Jueves 15 de Agosto de 2002, Ip nº 22

Interview to Steven Spielberg
Por Gabriel Lerman

Minority Report (to have its premiere here next week) reaffirms the twist the top American director has given his career lately. It is a somber film, composed in a variety of levels and, which has greater ambitions than his classics. In this interview he speaks of his current interests, his dreams and his role as a parent. And he declares being proud to have finished the course of studies he quit at the age of 21 and not to have any domestics.

He traveled all over the United States together with Tom Cruise, his latest film's leading actor, to promote his new adventures behind the cameras: Minority Report, a rather pessimistic view of the world a little more than fifty years from now.(...)

Besides all that, Spielberg has just finished his university studies, which he had interrupted when being almost a teenager he was made an irresistable offer to start learning what making movies was about.

What was it that he was attracted to in Minority Report?

The idea of self-determination. It's a concept that's always interested me because I've always questioned it regarding my own life. What's bound to happen and can't be modified, and what's the result of hard work and initiative. The issue of self-determination didn't have much presentce in Philip K. Dick's tale (The Minority Report), on which the movie is based, but it was key to my interpretation of the story, because I wanted to start from the tale to make a film I could identify completely.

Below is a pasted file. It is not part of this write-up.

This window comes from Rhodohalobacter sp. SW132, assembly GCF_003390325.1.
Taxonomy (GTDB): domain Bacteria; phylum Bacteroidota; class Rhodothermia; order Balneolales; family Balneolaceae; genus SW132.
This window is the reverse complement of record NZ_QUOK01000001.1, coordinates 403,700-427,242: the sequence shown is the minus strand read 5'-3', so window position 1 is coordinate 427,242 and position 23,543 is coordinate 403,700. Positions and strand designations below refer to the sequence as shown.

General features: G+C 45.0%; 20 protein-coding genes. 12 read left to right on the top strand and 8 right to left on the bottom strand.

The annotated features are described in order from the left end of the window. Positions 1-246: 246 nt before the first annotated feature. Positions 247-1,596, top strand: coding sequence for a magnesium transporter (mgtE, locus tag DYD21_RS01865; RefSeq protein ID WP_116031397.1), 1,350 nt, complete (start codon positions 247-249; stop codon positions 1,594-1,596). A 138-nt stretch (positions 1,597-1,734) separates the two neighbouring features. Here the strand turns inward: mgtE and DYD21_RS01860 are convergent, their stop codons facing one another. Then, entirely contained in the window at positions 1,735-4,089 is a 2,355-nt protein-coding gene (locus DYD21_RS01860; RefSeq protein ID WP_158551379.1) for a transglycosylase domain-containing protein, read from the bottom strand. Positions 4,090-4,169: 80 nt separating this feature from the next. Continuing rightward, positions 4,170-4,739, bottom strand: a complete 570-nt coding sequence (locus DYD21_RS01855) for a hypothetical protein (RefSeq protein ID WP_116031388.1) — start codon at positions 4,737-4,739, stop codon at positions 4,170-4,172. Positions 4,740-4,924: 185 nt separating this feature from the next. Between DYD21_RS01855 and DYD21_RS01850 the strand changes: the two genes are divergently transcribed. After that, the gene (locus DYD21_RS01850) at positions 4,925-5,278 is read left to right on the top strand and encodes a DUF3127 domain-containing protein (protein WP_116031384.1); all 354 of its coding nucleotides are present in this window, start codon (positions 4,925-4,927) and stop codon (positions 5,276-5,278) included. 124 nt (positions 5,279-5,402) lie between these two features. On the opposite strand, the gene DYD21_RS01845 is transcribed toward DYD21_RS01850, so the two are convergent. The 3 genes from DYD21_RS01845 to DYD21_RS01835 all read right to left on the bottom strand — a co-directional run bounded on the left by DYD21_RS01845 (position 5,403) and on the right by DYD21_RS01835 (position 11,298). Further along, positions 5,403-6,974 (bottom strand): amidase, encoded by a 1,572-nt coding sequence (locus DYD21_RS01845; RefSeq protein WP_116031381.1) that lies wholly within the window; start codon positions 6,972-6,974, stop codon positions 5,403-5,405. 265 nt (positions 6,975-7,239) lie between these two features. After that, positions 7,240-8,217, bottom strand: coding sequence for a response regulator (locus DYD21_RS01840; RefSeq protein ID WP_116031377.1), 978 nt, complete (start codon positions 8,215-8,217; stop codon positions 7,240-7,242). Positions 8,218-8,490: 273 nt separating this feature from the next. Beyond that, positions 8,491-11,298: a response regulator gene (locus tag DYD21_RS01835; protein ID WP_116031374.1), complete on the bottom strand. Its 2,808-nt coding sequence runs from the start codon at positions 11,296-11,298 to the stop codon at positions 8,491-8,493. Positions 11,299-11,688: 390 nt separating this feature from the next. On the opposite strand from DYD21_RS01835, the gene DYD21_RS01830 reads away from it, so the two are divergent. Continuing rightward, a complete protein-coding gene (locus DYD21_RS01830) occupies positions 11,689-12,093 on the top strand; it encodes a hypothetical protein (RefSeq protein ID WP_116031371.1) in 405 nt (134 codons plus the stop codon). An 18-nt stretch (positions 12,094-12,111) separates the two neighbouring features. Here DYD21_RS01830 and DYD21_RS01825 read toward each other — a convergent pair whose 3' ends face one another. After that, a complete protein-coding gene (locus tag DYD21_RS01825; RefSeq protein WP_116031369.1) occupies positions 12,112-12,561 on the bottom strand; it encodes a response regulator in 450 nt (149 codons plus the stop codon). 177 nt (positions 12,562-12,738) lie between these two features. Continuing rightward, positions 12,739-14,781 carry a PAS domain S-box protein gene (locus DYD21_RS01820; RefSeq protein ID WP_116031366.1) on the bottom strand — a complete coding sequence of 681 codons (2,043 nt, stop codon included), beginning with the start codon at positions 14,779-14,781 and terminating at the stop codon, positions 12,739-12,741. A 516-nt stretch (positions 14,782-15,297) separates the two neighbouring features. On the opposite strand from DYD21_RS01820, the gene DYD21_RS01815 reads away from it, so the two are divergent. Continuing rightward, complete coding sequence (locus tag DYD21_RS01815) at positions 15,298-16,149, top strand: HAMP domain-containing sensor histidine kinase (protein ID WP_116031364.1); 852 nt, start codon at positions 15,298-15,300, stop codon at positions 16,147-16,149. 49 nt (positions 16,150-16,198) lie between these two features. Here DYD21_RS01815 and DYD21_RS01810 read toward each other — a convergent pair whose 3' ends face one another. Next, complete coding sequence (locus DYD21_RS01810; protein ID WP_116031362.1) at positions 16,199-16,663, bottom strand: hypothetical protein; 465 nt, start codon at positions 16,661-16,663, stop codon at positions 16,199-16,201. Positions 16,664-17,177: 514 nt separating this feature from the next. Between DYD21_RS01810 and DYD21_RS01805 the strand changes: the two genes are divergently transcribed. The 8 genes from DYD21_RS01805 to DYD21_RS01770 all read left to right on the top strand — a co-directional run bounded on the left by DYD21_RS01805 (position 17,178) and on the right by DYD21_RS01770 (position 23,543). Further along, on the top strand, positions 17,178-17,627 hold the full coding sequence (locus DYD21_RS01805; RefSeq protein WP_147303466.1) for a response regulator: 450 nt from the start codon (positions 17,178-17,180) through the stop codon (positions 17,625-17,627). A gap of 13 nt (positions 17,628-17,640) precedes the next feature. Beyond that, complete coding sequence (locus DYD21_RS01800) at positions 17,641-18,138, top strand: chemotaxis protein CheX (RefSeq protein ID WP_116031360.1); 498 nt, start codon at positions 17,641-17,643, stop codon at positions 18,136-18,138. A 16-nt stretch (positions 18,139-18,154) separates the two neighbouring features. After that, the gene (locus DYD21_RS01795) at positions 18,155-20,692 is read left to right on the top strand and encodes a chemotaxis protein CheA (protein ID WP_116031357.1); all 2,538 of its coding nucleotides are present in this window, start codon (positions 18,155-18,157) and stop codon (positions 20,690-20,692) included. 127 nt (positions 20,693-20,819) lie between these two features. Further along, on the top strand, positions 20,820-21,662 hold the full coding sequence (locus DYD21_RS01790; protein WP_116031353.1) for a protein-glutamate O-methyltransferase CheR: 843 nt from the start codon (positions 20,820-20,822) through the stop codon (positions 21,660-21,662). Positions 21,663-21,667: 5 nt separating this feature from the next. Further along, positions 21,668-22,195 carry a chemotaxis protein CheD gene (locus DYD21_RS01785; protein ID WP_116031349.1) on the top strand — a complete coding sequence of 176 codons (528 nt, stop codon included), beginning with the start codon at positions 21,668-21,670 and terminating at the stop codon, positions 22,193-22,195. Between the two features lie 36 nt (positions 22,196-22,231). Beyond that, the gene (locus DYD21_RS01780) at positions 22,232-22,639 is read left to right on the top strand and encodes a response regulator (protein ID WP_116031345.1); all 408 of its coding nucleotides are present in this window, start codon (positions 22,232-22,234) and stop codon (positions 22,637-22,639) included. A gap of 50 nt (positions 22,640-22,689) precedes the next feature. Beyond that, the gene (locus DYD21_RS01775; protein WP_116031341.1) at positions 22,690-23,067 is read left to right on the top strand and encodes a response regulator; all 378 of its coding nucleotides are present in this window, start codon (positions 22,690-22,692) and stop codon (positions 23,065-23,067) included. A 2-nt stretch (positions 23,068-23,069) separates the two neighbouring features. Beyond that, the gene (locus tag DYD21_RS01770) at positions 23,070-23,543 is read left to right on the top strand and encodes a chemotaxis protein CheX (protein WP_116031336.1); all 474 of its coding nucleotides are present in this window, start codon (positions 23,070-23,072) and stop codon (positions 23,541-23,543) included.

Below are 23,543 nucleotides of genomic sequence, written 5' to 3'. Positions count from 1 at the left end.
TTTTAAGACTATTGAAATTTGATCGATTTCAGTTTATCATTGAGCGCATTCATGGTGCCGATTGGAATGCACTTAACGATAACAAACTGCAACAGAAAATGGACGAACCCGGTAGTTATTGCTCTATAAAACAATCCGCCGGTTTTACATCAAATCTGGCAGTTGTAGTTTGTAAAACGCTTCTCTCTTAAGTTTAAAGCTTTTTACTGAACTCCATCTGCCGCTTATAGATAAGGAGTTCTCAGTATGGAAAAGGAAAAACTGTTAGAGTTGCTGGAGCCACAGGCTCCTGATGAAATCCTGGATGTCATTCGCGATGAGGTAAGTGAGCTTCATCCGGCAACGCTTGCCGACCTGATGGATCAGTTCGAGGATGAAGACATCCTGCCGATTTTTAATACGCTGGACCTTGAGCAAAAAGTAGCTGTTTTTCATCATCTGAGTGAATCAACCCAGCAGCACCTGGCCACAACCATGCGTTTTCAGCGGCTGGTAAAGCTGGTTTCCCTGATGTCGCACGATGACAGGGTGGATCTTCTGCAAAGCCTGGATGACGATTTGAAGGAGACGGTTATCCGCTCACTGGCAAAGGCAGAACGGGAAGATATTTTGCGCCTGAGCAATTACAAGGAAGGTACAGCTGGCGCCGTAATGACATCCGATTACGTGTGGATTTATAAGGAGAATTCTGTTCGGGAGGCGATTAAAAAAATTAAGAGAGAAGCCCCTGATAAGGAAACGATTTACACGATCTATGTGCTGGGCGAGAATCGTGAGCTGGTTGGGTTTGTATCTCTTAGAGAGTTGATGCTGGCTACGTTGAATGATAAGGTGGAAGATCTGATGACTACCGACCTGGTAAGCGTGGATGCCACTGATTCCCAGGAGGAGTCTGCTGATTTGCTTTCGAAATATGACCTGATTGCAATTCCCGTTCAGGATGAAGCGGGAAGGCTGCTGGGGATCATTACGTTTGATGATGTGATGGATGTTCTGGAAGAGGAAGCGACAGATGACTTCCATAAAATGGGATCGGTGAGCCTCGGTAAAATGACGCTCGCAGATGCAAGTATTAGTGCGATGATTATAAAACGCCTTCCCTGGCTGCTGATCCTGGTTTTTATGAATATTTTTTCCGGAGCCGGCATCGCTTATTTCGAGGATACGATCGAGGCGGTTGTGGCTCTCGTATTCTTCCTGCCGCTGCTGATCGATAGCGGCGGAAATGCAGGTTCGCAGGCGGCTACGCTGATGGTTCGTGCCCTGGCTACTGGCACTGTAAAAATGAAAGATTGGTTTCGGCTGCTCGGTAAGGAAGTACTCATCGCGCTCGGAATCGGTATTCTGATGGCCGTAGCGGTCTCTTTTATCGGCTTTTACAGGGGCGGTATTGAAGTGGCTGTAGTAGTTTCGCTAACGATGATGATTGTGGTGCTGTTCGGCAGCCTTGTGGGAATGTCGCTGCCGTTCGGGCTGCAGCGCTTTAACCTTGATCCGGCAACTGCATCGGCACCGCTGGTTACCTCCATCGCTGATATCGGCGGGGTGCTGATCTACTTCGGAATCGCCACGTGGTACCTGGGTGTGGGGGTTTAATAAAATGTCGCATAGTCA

After making the film, which of the concepts do you think is more valid?

I've always said that when one of my movies is a success, that's thanks to my effort, and when it's a flop, that's destiny...

What about beyond the movies?

I believe certain things are marked from the cradle, and we must work real hard if we don't want them to happen. Let's say I tend to think we're all predestined to follow a map we haven't drawn, but at the same time I'd like to think only I can make most of the decisions I make, and no one could make them for me. Half the time I think if I want to accomplish something, I will, as long as I strive; the other half, I think if it's in the cards for it not to happen, no matter how hard I try, it won't. (...) You see, the subject fascinates me.


What was the experience of carrying out a convention of futurists while Minority Report's script was being prepared like?

Excellent. We sat 23 futurists around a table for three days during which everybody exposed their theories about what the world will be like in ffity years' time. The best news was that my youngest kids will get to live 150 years if these people's prediction are right.


Do you think the future can be like your film describes it regarding the absolute lack of privacy?

That's right. The futurists never came to a complete agreement, but one of things they all agreed on was that in the future the publicitary industry will be able to recognize us individually. They will read your eyes, know who you are, what your shopping habits are and customize advertising to sell more. That and the transport system shown in the movie are the two things everybody in the convention concluded will happen.